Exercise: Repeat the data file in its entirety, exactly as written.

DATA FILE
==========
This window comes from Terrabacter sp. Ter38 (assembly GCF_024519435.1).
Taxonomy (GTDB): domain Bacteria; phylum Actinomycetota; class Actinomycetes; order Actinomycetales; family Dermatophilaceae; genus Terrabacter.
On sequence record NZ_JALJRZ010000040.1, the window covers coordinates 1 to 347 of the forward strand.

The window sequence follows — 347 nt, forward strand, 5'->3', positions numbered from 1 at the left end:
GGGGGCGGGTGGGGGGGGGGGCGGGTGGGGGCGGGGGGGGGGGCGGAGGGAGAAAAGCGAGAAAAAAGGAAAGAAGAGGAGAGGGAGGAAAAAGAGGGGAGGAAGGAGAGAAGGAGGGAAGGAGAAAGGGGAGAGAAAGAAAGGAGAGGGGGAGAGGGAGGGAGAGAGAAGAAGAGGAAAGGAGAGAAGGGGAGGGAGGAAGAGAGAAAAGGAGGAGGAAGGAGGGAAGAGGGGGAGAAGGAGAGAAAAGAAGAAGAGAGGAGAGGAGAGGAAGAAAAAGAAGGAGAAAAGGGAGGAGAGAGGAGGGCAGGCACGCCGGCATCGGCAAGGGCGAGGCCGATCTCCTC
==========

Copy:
This window comes from Terrabacter sp. Ter38 (assembly GCF_024519435.1).
Taxonomy (GTDB): domain Bacteria; phylum Actinomycetota; class Actinomycetes; order Actinomycetales; family Dermatophilaceae; genus Terrabacter.
On sequence record NZ_JALJRZ010000040.1, the window covers coordinates 1 to 347 of the forward strand.

The window sequence follows — 347 nt, forward strand, 5'->3', positions numbered from 1 at the left end:
GGGGGCGGGTGGGGGGGGGGGCGGGTGGGGGCGGGGGGGGGGGCGGAGGGAGAAAAGCGAGAAAAAAGGAAAGAAGAGGAGAGGGAGGAAAAAGAGGGGAGGAAGGAGAGAAGGAGGGAAGGAGAAAGGGGAGAGAAAGAAAGGAGAGGGGGAGAGGGAGGGAGAGAGAAGAAGAGGAAAGGAGAGAAGGGGAGGGAGGAAGAGAGAAAAGGAGGAGGAAGGAGGGAAGAGGGGGAGAAGGAGAGAAAAGAAGAAGAGAGGAGAGGAGAGGAAGAAAAAGAAGGAGAAAAGGGAGGAGAGAGGAGGGCAGGCACGCCGGCATCGGCAAGGGCGAGGCCGATCTCCTC